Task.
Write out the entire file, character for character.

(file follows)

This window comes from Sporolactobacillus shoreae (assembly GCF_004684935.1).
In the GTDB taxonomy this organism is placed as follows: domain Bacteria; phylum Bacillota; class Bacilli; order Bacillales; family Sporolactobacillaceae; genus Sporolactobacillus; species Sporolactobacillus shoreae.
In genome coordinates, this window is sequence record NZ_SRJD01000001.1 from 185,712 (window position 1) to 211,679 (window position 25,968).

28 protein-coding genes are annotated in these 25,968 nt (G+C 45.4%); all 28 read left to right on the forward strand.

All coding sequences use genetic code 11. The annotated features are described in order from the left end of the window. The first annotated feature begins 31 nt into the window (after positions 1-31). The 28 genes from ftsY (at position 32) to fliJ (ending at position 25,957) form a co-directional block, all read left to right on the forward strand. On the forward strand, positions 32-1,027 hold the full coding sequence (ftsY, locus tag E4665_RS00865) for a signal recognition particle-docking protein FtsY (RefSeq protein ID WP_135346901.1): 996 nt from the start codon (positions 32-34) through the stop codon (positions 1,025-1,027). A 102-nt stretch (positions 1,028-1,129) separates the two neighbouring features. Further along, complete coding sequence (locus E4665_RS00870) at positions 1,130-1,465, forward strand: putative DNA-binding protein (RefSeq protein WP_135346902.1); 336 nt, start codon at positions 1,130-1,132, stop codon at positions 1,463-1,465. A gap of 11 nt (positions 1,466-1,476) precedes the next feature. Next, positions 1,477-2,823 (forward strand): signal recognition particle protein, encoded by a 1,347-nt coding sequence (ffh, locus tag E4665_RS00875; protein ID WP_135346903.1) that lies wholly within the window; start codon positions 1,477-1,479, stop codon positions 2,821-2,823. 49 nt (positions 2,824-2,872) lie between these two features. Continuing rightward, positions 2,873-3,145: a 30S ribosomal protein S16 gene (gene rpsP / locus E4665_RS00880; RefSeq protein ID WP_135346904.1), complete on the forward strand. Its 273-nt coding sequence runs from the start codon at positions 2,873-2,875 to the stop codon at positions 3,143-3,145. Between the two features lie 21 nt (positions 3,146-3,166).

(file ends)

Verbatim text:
This window comes from Sporolactobacillus shoreae (assembly GCF_004684935.1).
In the GTDB taxonomy this organism is placed as follows: domain Bacteria; phylum Bacillota; class Bacilli; order Bacillales; family Sporolactobacillaceae; genus Sporolactobacillus; species Sporolactobacillus shoreae.
In genome coordinates, this window is sequence record NZ_SRJD01000001.1 from 185,712 (window position 1) to 211,679 (window position 25,968).

28 protein-coding genes are annotated in these 25,968 nt (G+C 45.4%); all 28 read left to right on the forward strand.

All coding sequences use genetic code 11. The annotated features are described in order from the left end of the window. The first annotated feature begins 31 nt into the window (after positions 1-31). The 28 genes from ftsY (at position 32) to fliJ (ending at position 25,957) form a co-directional block, all read left to right on the forward strand. On the forward strand, positions 32-1,027 hold the full coding sequence (ftsY, locus tag E4665_RS00865) for a signal recognition particle-docking protein FtsY (RefSeq protein ID WP_135346901.1): 996 nt from the start codon (positions 32-34) through the stop codon (positions 1,025-1,027). A 102-nt stretch (positions 1,028-1,129) separates the two neighbouring features. Further along, complete coding sequence (locus E4665_RS00870) at positions 1,130-1,465, forward strand: putative DNA-binding protein (RefSeq protein WP_135346902.1); 336 nt, start codon at positions 1,130-1,132, stop codon at positions 1,463-1,465. A gap of 11 nt (positions 1,466-1,476) precedes the next feature. Next, positions 1,477-2,823 (forward strand): signal recognition particle protein, encoded by a 1,347-nt coding sequence (ffh, locus tag E4665_RS00875; protein ID WP_135346903.1) that lies wholly within the window; start codon positions 1,477-1,479, stop codon positions 2,821-2,823. 49 nt (positions 2,824-2,872) lie between these two features. Continuing rightward, positions 2,873-3,145: a 30S ribosomal protein S16 gene (gene rpsP / locus E4665_RS00880; RefSeq protein ID WP_135346904.1), complete on the forward strand. Its 273-nt coding sequence runs from the start codon at positions 2,873-2,875 to the stop codon at positions 3,143-3,145. Between the two features lie 21 nt (positions 3,146-3,166).